Nov 13, 2002 — For the first nine months of 2002, Europe’s installed wind energy capacity reached 20 447 MW, 74 per cent of the world total, according to a new industry survey published by the European Wind Energy Association (EWEA).
“This is a 40 per cent increase of European wind energy capacity over the last 12 months, adding further proof that the European wind industry is a high-growth global clean technology leader”, said EWEA Chief Executive Corin Millais.
“This European success story for wind energy is just the beginning; within eight years, the total amount of wind energy installed globally can be more than ten times that achieved in Europe today, if the appropriate policies are put in place. The cumulative global industry sector can be worth over €130bn by 2010 ” Millais said.
Germany is leading the European expansion, commissioning 1,896 MW of wind energy in the first nine months of 2002, with Spain in second place with 742 MW. Countries which have made good progress after a relatively quiet spell include the Netherlands. France moved into tenth place in the league table with 131 MW. Austria celebrated its 100 MW landmark on the back of one of the highest situated wind farms in the world – at 1,900 metres in the Styrian Alps.
“With 50 per cent of European wind capacity, the wind power boom in Germany is set to continue,” said Millais. “The German Government announced at the latest climate talks in India last month that it wants a 40 per cent cut in greenhouse gases by 2020 in Germany, and a 30 per cent cut throughout Europe by 2020. Wind energy has proven itself to be one of the most powerful technology solutions for tackling climate change”.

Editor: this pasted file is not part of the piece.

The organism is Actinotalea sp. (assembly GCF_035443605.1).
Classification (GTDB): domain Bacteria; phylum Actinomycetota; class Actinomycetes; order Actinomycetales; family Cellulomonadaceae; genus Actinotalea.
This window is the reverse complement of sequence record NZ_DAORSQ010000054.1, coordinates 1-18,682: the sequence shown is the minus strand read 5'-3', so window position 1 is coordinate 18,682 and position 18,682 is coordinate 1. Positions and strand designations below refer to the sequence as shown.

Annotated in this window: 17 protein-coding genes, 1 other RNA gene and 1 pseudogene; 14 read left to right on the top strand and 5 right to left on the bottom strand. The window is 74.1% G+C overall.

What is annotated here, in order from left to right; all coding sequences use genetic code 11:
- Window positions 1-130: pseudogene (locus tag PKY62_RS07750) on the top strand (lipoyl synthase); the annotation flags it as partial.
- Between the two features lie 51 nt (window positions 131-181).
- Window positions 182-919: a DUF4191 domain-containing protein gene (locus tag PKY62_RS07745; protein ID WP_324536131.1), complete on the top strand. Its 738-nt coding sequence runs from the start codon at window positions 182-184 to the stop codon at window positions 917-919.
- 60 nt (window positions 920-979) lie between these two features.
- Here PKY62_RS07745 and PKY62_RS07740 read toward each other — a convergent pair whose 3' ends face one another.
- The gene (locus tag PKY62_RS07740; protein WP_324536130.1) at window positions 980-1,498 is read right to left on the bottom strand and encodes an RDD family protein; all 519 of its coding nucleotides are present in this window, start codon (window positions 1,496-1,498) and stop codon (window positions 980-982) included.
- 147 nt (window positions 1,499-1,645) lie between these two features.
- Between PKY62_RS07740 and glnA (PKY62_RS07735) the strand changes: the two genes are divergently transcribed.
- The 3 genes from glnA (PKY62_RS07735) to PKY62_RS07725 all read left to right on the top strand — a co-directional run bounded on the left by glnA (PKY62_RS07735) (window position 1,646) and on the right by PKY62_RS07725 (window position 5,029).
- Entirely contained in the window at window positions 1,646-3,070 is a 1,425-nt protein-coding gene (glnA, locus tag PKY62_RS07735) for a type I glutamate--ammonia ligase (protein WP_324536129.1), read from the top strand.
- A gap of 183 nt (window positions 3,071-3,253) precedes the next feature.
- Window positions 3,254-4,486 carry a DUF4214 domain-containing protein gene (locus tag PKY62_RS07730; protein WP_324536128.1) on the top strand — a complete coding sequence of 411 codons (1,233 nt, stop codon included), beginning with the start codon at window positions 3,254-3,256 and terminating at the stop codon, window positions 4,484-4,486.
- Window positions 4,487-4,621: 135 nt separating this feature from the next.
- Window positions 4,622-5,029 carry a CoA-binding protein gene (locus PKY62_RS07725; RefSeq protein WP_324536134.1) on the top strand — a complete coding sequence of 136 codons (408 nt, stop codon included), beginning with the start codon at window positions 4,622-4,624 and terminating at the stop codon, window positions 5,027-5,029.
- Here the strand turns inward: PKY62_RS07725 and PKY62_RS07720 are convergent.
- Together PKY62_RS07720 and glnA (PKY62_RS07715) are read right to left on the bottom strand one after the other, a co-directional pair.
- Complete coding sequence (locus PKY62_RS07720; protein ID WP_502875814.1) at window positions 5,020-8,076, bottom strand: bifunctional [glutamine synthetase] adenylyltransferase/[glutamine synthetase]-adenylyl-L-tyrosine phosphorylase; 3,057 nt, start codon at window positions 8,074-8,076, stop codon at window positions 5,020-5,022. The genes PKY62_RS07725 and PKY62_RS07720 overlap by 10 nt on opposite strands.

A total of 84 per cent of European wind energy capacity is installed in Germany, Spain and Denmark. Wind energy now accounts for 4 per cent of national electricity consumption in Germany, and 18 per cent in Denmark. About 80 per cent of all wind turbines sold worldwide are manufactured by European companies.
At the Earth Summit in September and the UN climate negotiations in India last month, EWEA launched its industry strategy-Wind Force 12 – a blueprint to achieve 12 per cent of the world’s electricity from wind power by 2020.
The feasibility study demonstrates that there are no technical, economic or resource limitations to achieve this goal, but that political and policy changes are required in order for the industry to reach its full potential.
By 2020 the industry is capable of installing 1,260,000 MW of wind energy throughout the world. Wind Force 12 outlines that by 2010 the industry is capable of installing 230,000MW of wind energy worldwide, 100,000 MW in Europe. By 2010 the global wind industry could be worth a cumulative €133bn.
For more information, visit EWEA’s web site at : WWW.EWEA.ORG .